BOSTON – If you look back at the archives, even months after the New York Yankees blew a 3-0 lead to the Red Sox in the fall of 2004, then-Yankees manager Joe Torre was lamenting the nightmares he was still having about his team’s epic collapse.

For Torre, life went on. He stuck with the Yankees a few more years and then moved on to Los Angeles. For all intents and purposes, it looks like Bruins head coach Claude Julien is going to get the opportunity to move on and help the franchise erase the memories of its colossal choke against Philadelphia.

Julien sat at the podium for a press conference with general manager Peter Chiarelli on the team’s breakup day today at TD Garden. It’s unlikely that Chiarelli would subject Julien to that if he had any intensions other than to bring back the 2009 Jack Adams Award winner for a fourth season at the helm.

So with that in mind, Julien’s ready to get back to work with 2010-11 at the front of his mind.

“Well, there’s no doubt we have to live with this,” said Julien. “No matter what we say, we have to live with this. It happened but at the same time, I’m going to tell you that I have to start preparing for next year. And it can’t start soon enough. I’d love to turn the page and move on here and move on to better things. … [We’re] not feeling sorry for ourselves because we were the ones that let it happen.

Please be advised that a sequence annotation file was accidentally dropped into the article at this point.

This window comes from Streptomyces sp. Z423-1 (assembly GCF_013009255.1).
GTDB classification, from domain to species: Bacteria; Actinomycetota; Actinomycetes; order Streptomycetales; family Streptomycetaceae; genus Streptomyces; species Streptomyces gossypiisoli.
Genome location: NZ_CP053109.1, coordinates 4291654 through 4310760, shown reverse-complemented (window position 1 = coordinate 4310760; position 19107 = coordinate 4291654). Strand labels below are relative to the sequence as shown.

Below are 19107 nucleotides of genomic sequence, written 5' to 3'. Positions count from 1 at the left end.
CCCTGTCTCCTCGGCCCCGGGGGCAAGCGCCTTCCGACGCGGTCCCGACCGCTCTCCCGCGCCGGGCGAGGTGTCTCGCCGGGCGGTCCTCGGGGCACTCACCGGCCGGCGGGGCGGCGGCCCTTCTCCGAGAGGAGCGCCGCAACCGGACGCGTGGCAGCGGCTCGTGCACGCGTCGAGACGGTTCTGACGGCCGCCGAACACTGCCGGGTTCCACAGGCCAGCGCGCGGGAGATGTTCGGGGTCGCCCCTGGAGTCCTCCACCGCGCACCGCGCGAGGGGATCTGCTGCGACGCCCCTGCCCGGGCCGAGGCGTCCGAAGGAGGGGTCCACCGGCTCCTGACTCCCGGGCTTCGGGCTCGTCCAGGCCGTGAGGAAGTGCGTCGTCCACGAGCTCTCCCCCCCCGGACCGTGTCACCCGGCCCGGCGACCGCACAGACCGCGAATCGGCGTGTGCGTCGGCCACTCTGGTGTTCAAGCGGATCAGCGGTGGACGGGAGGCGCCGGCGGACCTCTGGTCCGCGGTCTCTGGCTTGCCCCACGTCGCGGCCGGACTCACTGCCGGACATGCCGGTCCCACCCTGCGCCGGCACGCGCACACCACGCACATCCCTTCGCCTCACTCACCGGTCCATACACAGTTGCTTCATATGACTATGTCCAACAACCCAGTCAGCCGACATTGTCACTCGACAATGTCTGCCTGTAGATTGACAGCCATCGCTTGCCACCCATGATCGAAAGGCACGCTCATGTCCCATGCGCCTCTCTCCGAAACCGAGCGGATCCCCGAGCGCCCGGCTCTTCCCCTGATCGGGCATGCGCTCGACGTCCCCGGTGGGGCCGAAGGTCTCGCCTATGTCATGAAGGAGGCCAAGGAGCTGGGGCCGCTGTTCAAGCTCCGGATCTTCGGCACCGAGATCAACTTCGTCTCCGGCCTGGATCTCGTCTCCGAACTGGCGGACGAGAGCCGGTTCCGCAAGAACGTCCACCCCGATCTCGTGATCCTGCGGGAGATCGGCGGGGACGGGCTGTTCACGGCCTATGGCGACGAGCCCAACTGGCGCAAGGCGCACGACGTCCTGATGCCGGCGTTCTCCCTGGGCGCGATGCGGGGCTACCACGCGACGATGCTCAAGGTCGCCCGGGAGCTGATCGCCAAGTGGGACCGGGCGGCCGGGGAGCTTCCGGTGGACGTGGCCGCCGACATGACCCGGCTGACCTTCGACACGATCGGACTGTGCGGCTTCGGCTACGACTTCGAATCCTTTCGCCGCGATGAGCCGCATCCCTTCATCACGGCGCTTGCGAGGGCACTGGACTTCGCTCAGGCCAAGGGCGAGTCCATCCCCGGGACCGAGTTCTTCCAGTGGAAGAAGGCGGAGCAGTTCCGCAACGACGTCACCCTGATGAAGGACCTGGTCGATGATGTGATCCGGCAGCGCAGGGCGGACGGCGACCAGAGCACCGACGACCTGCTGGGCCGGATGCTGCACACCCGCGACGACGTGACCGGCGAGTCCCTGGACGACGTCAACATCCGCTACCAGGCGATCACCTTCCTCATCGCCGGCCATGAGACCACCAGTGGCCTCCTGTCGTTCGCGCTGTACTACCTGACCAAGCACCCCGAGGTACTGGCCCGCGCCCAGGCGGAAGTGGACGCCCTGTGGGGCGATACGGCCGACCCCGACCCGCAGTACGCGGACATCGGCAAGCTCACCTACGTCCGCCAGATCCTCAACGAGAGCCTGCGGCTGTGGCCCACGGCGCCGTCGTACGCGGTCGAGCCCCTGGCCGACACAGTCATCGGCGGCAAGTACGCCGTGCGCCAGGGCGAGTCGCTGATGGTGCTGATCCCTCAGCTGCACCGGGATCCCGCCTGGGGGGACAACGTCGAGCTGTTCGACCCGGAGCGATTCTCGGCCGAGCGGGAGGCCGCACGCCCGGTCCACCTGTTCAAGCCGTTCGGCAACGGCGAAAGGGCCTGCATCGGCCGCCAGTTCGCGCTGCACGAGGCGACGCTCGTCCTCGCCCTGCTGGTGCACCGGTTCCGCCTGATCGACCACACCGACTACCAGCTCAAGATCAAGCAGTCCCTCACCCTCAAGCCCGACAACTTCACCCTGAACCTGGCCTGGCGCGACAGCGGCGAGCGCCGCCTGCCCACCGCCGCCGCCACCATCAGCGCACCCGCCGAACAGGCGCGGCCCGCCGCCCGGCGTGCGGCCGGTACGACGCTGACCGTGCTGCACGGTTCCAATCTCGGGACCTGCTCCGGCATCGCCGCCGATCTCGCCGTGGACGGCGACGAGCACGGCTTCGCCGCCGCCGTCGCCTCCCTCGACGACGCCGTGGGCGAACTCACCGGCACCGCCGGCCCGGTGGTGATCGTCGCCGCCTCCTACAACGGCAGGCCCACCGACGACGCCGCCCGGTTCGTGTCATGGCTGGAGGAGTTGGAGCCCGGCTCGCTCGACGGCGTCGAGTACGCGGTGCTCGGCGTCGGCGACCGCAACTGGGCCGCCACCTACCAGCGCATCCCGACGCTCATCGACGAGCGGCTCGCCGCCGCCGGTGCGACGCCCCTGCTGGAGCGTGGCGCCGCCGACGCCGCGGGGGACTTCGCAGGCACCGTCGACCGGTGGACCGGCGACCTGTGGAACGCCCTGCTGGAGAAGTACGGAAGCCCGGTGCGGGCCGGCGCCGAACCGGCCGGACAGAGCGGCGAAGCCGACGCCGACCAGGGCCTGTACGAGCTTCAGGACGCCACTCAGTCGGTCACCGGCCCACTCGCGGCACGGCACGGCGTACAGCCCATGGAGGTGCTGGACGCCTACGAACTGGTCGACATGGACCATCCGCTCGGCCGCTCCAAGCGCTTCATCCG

“So you deal with it and this is what sports is all about. It’s about being tough, going through those kind of situations, and then more or less preparing to move forward here. And that’s my thinking right now – I can’t wait for next season to start. It’s simple as that.”

For a coach, turning the page might be easier than for the players who were responsible for Boston blowing both a 3-0 lead in the series and in Game 7 against the Flyers. A date with the archrival Montreal Canadiens waited in the wings.

“For now, I think it hurt even more this year than last year,” said alternate captain Patrice Bergeron, who has now seen his season end in one-goal Game 7 defeats two straight years. “Just the way thing unfolded at the end there and the way we could’ve made it to the conference finals and play Montreal, which is a good team, but I think anything could’ve happened.”

Said defenseman Matt Hunwick: “I think it will definitely stick with me. It still creeps into your thoughts and it’s disappointing and at the same time you think of what could’ve been and the opportunity that we missed out on. That’s the toughest part.”

Should the Bruins choose to do so, they could use the ’10 collapse as a motivator that makes them even better ’11.

“You’ve got to try to find positives, but it’s pretty hard,” said defenseman Dennis Wideman. “Something like that, I don’t think you’ll ever forget. Next year, we’ve got to get over this frustration and not let that happen again.”

The Bruins can take solace that they’re not the first team to lose in historic fashion, and they won’t be the last. They can just look at Torre for inspiration to land on their feet and move forward.